AMARILLO, Texas (KAMR/KCIT) — In the wake of the school shooting in Uvalde, Texas that left 19 students and two teachers dead, reached out to Potter County Sheriff Brian Thomas to understand how law enforcement prepares for these kinds of situations.

“How do you prepare for that? I don’t think you ever do,” said Sheriff Thomas. “I’ve been doing this for 35 years. I spent seven years as a school resource officer, and every time something comes up I mind play those; what would we do? How would we do it? Those kinds of things, because you just never know until you’re stuck in the middle of it.”

That is where Sheriff Thomas said training comes in.

“We do some scenario training. And we’ve actually done that with our schools, where we’ll go in and set up like a full-blown exercise. And it’s usually right before school starts or trying to do it during the summertime, where we can go and get teachers because we want the teachers to know, what we’re doing,” said Sheriff Thomas. “

“We try to do them quite often. Now, our SWAT team trains once a month. I mean, they’re doing a training day, every month. Regardless of what it is, whether it’s injuries or whatever, they’ll start throwing back in the school thing, we still already do that,” said the sheriff.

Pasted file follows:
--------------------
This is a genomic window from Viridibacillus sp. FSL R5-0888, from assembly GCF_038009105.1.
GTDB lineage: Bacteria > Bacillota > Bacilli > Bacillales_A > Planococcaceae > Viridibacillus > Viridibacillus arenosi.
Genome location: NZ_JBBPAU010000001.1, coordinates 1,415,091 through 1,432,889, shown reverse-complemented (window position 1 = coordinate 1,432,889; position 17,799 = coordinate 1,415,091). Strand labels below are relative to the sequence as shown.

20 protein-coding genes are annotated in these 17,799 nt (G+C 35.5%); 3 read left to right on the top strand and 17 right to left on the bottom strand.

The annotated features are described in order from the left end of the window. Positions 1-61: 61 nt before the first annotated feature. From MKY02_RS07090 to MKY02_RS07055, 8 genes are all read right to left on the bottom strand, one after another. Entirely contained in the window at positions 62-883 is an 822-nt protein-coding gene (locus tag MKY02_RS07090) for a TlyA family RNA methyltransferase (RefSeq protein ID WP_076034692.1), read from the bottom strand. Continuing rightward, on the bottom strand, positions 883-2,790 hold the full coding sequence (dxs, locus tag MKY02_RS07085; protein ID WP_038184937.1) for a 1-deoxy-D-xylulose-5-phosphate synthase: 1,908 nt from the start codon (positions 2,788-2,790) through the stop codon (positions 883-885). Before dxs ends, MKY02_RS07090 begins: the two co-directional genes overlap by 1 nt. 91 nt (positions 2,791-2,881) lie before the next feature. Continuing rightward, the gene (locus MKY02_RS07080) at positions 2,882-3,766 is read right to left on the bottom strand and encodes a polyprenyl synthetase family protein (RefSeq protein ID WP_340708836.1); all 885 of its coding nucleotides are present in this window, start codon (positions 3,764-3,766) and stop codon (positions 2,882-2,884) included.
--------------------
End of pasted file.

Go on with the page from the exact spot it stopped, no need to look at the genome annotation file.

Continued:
Sheriff Thomas said they do not just plan for what to do once they’re inside, but how to handle what’s happening outside as well.

“I remember going to the one that Palo Duro High School, and I remember parents were already there. I was with a third car there. But I remember parents already there,” said Sheriff Thomas. “So now I’ve got to hold that crowd back, plus still try to get somebody into to stop the threat. So those are things that play through my mind.”

Sheriff Thomas is referring to a shooting at Palo Duro High School on September 11, 1992. A student opened fire on campus around lunchtime when students were going to a pep rally. Six people were injured in that shooting. No one was killed.

He said no amount of training prepares them for what happens in the moment and the aftermath.

“I can still to this day, remember walking into and standing there in the hallway going. This ain’t real. This can’t be real, this, this can’t happen. I remember kids running by me that kind of jarred me back into ‘let’s go,’ you know. The guy was already in custody by then but we’re trying to clear out the school, but I can still remember that,” said Sheriff Thomas. “This is school, this doesn’t happen in school. This isn’t a place that this happens. Well, now, here we are 20, 25 years later. [It] seems like it’s happening, well, it is happening way too often.”

Sheriff Thomas said they also have to make sure their officers are in good mental health following the incident.

“We do debriefs on that stuff, no matter what it is. If it’s a tragic event, we’re going to do a debrief the next day. We’re bringing in everybody that was involved in that. Sit down, let’s talk about it,” said Sheriff Thomas.